Journal Article


Parent Report and Actigraphically Defined Sleep in Children with and without Developmental Coordination Disorder; Links with Fatigue and Sleepiness

Abstract

Background: Impaired sleep is associated with negative effects on quality of life and daytime functioning. Higher rates of sleep disturbance are reported in children with various developmental disorders. However, little is known about sleep in children with developmental coordination disorder (DCD), a condition characterized by everyday movement difficulties. Previously, in a preliminary study, we found higher rates of parent-reported sleep disturbance in children with DCD compared to controls. Aims: To examine sleep in DCD using objective measures and to examine links with daytime fatigue and sleepiness. Methods: Two groups (primary and secondary school-aged) of 15 children with DCD, plus matched controls, participated. Parent-reported child sleep was assessed using the Children’s Sleep Habits Questionnaire and actigraphy provided an objective measure of sleep–wake patterns over 1 week (including weekdays and weekend). Pediatric restless legs syndrome (RLS) semi-structured diagnostic interview was conducted with each child and parent to capture symptoms of RLS. Aspects of self-rated child functioning were assessed with questionnaires (Pre-sleep Arousal Scale, Pediatric Daytime Sleepiness Scale, PedsQL Multidimensional Fatigue Scale) and mothers’ reported thoughts about child sleep with the Maternal Cognitions about Infant Sleep Questionnaire. Results: The DCD groups had greater parent-reported sleep disturbance. Actigraphy results suggested that for secondary aged children with DCD their sleep quality was impaired and there were differences in the timing of sleep compared to controls (including some differences in the variation between weekday and weekend sleep times). The actigraphy of the primary age group with DCD was unremarkable compared to controls. No child in the study met the criteria for RLS. Exploratory analyses suggested that daytime fatigue, aspects of pre-sleep arousal, and daytime sleepiness were reported as greater in the DCD groups and were particularly related to objective sleep parameters in the DCD groups. Maternal thoughts about sleep did not differ between the DCD and control groups. Conclusion: The nature and underlying cause of sleep disturbance and how it might be linked with aspects of daytime functioning in adolescents with DCD requires further research. Meanwhile, clinical awareness of the risk of atypical sleep patterns/sleep problems in DCD is important to ensure early identification and implementation of appropriate support.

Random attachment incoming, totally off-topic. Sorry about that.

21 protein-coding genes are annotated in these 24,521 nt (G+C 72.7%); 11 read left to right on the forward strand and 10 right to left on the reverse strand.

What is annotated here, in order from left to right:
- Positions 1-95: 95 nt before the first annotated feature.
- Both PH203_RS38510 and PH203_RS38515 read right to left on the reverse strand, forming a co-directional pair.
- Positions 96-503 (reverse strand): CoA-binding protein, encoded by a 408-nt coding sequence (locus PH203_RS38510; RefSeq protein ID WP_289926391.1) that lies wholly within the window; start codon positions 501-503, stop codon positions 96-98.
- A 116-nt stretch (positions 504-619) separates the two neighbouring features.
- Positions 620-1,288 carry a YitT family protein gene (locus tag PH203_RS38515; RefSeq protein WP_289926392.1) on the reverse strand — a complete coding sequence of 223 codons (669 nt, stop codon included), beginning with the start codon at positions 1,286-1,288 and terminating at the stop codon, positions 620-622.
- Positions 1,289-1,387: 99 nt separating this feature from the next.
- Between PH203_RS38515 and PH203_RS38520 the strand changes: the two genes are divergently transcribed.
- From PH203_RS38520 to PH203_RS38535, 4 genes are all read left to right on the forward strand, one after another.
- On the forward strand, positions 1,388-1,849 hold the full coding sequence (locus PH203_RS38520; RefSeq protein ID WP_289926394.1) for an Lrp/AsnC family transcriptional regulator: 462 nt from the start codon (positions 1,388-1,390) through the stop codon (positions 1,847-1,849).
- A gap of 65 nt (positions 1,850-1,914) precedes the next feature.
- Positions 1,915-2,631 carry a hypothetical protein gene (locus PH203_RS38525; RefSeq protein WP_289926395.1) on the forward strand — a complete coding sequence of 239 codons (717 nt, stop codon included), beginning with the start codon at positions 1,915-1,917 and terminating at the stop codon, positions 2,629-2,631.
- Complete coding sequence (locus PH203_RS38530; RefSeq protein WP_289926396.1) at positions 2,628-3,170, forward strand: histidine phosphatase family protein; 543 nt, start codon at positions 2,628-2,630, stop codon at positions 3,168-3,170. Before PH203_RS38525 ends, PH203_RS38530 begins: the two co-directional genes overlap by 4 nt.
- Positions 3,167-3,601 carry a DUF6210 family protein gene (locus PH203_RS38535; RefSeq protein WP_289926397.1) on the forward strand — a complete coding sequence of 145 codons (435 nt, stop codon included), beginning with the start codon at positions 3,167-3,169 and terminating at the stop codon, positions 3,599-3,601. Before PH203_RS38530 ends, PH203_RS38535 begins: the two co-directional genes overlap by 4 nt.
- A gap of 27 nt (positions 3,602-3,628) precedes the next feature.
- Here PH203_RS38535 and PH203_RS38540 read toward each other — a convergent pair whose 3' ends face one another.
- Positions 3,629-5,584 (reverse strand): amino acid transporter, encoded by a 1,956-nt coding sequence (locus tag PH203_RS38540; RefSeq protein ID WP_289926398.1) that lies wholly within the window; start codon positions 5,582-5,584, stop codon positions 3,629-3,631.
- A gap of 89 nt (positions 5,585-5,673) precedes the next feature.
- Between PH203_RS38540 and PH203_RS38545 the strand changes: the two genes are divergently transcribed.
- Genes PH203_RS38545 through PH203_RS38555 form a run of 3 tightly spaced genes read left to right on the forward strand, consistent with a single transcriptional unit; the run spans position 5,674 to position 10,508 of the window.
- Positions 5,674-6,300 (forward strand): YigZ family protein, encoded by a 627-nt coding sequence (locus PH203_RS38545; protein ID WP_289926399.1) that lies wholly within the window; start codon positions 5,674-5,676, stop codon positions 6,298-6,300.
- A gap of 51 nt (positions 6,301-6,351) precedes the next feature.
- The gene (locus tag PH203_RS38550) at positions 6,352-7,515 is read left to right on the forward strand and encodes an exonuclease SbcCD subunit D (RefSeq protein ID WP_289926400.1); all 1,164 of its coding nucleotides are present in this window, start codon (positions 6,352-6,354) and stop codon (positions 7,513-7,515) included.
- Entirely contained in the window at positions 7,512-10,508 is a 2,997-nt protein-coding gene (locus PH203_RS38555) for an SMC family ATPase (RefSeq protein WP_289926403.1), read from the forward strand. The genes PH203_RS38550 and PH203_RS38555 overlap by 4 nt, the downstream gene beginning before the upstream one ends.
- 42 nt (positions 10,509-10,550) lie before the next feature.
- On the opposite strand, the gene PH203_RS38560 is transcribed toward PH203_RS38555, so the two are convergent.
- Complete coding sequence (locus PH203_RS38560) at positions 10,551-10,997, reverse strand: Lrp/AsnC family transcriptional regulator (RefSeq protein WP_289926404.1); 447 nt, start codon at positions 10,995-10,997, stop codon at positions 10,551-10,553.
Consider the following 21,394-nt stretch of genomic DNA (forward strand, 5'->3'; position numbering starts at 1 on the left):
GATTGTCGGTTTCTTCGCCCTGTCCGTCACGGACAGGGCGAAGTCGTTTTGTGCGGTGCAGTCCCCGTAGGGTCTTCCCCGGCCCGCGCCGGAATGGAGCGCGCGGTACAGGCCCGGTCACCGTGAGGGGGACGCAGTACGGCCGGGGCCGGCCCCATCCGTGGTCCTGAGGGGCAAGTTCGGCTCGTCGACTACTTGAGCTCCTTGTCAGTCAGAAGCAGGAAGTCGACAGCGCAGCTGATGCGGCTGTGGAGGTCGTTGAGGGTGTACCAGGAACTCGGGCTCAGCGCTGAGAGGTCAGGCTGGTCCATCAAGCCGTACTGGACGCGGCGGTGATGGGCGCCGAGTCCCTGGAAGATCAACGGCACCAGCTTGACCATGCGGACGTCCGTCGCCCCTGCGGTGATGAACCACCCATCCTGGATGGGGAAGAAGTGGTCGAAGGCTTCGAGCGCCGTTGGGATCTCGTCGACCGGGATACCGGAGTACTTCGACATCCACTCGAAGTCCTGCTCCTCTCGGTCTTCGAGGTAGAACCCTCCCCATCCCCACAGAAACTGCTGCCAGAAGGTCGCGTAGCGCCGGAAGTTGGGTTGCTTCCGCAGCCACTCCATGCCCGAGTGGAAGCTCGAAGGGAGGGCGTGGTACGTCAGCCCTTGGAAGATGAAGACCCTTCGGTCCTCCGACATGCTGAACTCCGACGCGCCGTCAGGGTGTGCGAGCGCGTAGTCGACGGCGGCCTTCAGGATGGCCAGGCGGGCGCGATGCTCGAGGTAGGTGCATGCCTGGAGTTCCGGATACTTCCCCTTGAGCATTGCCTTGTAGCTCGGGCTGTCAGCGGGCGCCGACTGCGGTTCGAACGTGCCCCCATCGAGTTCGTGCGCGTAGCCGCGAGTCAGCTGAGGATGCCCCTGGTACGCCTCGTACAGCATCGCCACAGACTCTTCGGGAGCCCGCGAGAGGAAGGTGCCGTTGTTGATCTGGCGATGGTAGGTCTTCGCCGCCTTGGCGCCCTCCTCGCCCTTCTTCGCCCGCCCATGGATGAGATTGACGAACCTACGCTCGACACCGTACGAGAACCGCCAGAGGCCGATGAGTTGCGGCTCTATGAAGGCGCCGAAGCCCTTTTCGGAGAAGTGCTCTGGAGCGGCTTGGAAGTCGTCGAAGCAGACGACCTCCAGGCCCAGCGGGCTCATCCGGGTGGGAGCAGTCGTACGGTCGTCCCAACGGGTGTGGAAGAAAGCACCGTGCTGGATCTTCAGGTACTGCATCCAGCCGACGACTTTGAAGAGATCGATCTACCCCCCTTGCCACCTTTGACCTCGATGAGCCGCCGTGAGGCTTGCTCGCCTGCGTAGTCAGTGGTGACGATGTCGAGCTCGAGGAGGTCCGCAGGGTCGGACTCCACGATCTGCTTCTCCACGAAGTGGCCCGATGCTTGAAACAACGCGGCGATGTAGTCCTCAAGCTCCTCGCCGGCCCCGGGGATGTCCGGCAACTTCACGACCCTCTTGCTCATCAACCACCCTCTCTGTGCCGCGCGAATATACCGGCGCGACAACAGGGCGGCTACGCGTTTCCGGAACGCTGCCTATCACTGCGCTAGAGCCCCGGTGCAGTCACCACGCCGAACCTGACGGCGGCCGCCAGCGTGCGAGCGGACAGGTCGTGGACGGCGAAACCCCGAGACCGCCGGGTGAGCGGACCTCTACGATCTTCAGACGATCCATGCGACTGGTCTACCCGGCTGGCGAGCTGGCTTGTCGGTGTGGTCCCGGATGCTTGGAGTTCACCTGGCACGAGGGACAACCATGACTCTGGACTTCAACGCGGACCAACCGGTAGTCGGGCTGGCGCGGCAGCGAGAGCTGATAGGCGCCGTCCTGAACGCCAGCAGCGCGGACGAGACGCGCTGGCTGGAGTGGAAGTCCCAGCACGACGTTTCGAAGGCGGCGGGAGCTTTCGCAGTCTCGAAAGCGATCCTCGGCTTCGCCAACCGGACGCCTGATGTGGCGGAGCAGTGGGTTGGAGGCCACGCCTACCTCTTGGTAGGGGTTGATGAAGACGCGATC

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Authors

Wiggs, L
Sparrowhawk, M
Barnett, A

Oxford Brookes departments

Faculty of Health and Life Sciences\Department of Psychology, Social Work and Public Health

Dates

Year of publication: 2016
Date of RADAR deposit: 2016-09-13


Creative Commons License This work is licensed under a Creative Commons Attribution 4.0 International License


Related resources

This RADAR resource is the Version of Record of Parent Report and Actigraphically Defined Sleep in Children with and without Developmental Coordination Disorder; Links with Fatigue and Sleepiness
This RADAR resource is the Version of Record of Parent Report and Actigraphically Defined Sleep in Children with and without Developmental Coordination Disorder; Links with Fatigue and Sleepiness

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